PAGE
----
Pilot fatigue rarely was a problem until 1985. Before then, the furthest a large-cabin aircraft could travel nonstop was from New York to Europe, about 2,000 miles or five+ hours of flight time. Today, a variety of large-cabin, long-range aircraft are capable of flying more than 5,000 miles (ten hours) nonstop, too long for a traditional two-person flight crew to fly without concern for safety-related fatigue.
Part 91 (owner-only) flying, however, has no FAA-imposed duty day limits. For that reason, most corporate flight departments have attempted to mitigate the risk of a fatigue-induced accident by limiting to fourteen to sixteen the number of hours a crew may perform flight duty. This mirrors the safety protections dictated by Part 135 charter regulations. Some owners prefer to fly their own trips under Part 135, and invoice their business for tax reasons.
But these self-imposed limitations are not sufficient to provide adequate protection from fatigue for aircrews, particularly when trips involve multiple back-to-back long-distance legs with multiple time-zone changes and severe disruption of circadian rhythms.
For owners who operate under Part 91, such extended nonstop routes bring additional challenges for aircrew fatigue management, a hot-button topic for the National Transportation Safety Board and other government agencies. Operator fatigue has shown up repeatedly as a factor in accidents across all modes of transportation. Studies show that, much like alcohol, fatigue can erode judgment, slow response times, and lead to errors (See “Good Nights Equal Good Flights,” BAA May/June 2015).
The first safety requirement for such extended flights is to fly with additional flight crew members, to rotate with the primary flight crew. Responding to this challenge, Original Equipment Manufacturers (OEMs) are building dedicated crew relief/rest areas in some long-range, large-cabin models featuring beds or seats that recline fully to support augmented crews. But if these areas are positioned in the cabin next to the galley, or directly behind the pilot’s seat, they may not foster high-quality rest.
In addition to designing newer aircraft models with rest areas more conducive to sleep, and adding training programs to help pilots self-identify fatigue factors. OEMs increasingly are adopting biomathematical fatigue prediction tools to address the fatigue issue.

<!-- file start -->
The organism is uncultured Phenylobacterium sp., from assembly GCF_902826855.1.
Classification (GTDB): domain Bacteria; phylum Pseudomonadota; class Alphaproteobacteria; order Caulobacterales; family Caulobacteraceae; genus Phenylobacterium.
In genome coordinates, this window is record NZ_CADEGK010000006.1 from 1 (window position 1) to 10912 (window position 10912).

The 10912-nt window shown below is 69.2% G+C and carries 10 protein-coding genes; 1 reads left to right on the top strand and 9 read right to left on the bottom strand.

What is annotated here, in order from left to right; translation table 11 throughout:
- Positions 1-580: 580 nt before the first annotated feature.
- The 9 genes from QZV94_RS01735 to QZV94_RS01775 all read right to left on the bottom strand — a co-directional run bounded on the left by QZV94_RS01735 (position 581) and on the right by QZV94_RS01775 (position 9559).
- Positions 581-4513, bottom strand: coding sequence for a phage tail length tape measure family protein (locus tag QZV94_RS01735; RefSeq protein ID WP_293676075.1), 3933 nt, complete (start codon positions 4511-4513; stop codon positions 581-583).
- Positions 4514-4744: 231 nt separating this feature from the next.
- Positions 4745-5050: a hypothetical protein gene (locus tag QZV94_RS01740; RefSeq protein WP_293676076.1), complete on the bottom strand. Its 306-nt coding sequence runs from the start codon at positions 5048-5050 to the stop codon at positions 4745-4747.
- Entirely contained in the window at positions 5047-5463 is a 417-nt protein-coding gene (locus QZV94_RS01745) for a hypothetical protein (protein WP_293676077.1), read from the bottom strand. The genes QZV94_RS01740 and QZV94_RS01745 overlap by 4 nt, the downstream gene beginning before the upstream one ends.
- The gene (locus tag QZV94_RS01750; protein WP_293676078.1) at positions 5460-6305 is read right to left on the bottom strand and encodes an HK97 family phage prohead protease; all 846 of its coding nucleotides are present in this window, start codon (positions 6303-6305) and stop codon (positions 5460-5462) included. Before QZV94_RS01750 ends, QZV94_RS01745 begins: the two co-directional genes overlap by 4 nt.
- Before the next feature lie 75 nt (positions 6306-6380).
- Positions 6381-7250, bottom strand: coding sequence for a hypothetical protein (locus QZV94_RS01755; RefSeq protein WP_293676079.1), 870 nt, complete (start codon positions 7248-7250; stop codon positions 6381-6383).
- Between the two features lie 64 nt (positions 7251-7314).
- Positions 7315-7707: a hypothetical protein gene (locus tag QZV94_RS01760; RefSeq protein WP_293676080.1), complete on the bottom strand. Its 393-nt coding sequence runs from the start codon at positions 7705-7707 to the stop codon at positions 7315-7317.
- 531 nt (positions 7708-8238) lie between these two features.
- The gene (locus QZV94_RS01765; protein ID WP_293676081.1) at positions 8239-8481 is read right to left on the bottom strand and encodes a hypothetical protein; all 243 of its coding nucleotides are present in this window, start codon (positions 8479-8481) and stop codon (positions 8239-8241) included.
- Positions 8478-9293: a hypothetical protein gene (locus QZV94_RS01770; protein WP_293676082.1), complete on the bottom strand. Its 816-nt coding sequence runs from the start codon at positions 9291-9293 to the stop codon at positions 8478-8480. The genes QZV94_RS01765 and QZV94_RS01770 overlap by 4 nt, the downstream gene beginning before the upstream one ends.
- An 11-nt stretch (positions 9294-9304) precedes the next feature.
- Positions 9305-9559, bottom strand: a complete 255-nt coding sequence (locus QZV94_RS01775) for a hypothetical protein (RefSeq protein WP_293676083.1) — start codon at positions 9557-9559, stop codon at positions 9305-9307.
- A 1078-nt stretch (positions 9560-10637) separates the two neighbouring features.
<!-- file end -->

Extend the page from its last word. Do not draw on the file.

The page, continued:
Originally developed by the military, this software is capable of accurately predicting periods during which a pilot may be seriously fatigued. Used to identify and mitigate vulnerabilities and reduce the risk of an accident, it incorporates a biomathematical model of the factors that cause fatigue, and also acts as an automated schedule watchdog that sets flags when the crew exceeds fatigue limits. The tool simulates the underlying physiological system that causes degradations or breakdowns in cognitive performance, and generates estimates of an individual’s performance degradation caused by his/her level of fatigue.
The primary application of the model is to aid operator scheduling by using work schedule information to estimate fatigue and cognitive effectiveness. The tool can be used to examine specific schedules to determine vulnerabilities, select optimal schedules, and plan naps and recovery sleep strategies.
Dispatch planners and managers are thereby able to “see and avoid” risk through incisive application of countermeasures to help flight crews maintain or at least proximate their normal circadian rhythms. For example, changing a departure time by two hours can result in a significant improvement of the crew’s predicted performance on landing many hours later. It also may be used to provide more operational flexibility, such as to align a departure time for peak pilot performance during the critical phase of approach and landing at their destination.
Biomathematical fatigue analysis, coupled with properly located cabin crew rest areas, offers tremendous potential for increasing safety and for improving operational flexibility for long-haul Part 91 flights. BAA